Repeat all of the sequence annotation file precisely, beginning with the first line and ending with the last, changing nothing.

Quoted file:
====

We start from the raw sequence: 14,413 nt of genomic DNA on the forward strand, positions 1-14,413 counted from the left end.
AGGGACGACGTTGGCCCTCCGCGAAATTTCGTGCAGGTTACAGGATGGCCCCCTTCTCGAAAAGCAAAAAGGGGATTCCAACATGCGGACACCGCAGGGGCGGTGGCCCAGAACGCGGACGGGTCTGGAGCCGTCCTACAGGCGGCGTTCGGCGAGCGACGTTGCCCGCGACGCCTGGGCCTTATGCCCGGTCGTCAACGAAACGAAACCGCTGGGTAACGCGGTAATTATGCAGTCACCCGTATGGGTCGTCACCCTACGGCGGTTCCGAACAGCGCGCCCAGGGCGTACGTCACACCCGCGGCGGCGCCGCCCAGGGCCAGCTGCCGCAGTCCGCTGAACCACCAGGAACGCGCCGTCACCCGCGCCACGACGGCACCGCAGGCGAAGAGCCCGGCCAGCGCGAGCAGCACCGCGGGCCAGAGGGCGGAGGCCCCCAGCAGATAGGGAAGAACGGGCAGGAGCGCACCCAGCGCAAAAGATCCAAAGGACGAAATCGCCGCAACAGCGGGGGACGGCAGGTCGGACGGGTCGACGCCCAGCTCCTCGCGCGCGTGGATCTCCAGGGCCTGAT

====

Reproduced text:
We start from the raw sequence: 14,413 nt of genomic DNA on the forward strand, positions 1-14,413 counted from the left end.
AGGGACGACGTTGGCCCTCCGCGAAATTTCGTGCAGGTTACAGGATGGCCCCCTTCTCGAAAAGCAAAAAGGGGATTCCAACATGCGGACACCGCAGGGGCGGTGGCCCAGAACGCGGACGGGTCTGGAGCCGTCCTACAGGCGGCGTTCGGCGAGCGACGTTGCCCGCGACGCCTGGGCCTTATGCCCGGTCGTCAACGAAACGAAACCGCTGGGTAACGCGGTAATTATGCAGTCACCCGTATGGGTCGTCACCCTACGGCGGTTCCGAACAGCGCGCCCAGGGCGTACGTCACACCCGCGGCGGCGCCGCCCAGGGCCAGCTGCCGCAGTCCGCTGAACCACCAGGAACGCGCCGTCACCCGCGCCACGACGGCACCGCAGGCGAAGAGCCCGGCCAGCGCGAGCAGCACCGCGGGCCAGAGGGCGGAGGCCCCCAGCAGATAGGGAAGAACGGGCAGGAGCGCACCCAGCGCAAAAGATCCAAAGGACGAAATCGCCGCAACAGCGGGGGACGGCAGGTCGGACGGGTCGACGCCCAGCTCCTCGCGCGCGTGGATCTCCAGGGCCTGAT